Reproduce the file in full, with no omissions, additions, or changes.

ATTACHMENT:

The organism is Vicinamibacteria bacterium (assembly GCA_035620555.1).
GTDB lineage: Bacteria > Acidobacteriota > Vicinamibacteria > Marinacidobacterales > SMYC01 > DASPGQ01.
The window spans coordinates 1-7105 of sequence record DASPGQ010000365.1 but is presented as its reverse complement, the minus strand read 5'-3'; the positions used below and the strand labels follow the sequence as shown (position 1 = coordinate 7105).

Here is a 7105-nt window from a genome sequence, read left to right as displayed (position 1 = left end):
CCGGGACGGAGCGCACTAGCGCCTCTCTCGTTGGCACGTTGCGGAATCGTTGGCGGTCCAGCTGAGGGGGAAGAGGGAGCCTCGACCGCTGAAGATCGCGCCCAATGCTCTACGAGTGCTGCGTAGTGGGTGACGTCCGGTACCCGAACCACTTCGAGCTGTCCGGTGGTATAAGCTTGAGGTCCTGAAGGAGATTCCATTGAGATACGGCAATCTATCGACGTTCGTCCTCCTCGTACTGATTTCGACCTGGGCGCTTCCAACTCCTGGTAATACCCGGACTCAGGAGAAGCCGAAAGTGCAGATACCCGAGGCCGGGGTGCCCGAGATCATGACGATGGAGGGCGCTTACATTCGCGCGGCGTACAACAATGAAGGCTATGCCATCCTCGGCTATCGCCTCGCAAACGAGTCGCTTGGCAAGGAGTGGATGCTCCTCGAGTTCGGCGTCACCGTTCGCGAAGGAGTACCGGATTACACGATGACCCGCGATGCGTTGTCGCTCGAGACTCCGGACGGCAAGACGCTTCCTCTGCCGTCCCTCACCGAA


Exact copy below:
The organism is Vicinamibacteria bacterium (assembly GCA_035620555.1).
GTDB lineage: Bacteria > Acidobacteriota > Vicinamibacteria > Marinacidobacterales > SMYC01 > DASPGQ01.
The window spans coordinates 1-7105 of sequence record DASPGQ010000365.1 but is presented as its reverse complement, the minus strand read 5'-3'; the positions used below and the strand labels follow the sequence as shown (position 1 = coordinate 7105).

Here is a 7105-nt window from a genome sequence, read left to right as displayed (position 1 = left end):
CCGGGACGGAGCGCACTAGCGCCTCTCTCGTTGGCACGTTGCGGAATCGTTGGCGGTCCAGCTGAGGGGGAAGAGGGAGCCTCGACCGCTGAAGATCGCGCCCAATGCTCTACGAGTGCTGCGTAGTGGGTGACGTCCGGTACCCGAACCACTTCGAGCTGTCCGGTGGTATAAGCTTGAGGTCCTGAAGGAGATTCCATTGAGATACGGCAATCTATCGACGTTCGTCCTCCTCGTACTGATTTCGACCTGGGCGCTTCCAACTCCTGGTAATACCCGGACTCAGGAGAAGCCGAAAGTGCAGATACCCGAGGCCGGGGTGCCCGAGATCATGACGATGGAGGGCGCTTACATTCGCGCGGCGTACAACAATGAAGGCTATGCCATCCTCGGCTATCGCCTCGCAAACGAGTCGCTTGGCAAGGAGTGGATGCTCCTCGAGTTCGGCGTCACCGTTCGCGAAGGAGTACCGGATTACACGATGACCCGCGATGCGTTGTCGCTCGAGACTCCGGACGGCAAGACGCTTCCTCTGCCGTCCCTCACCGAA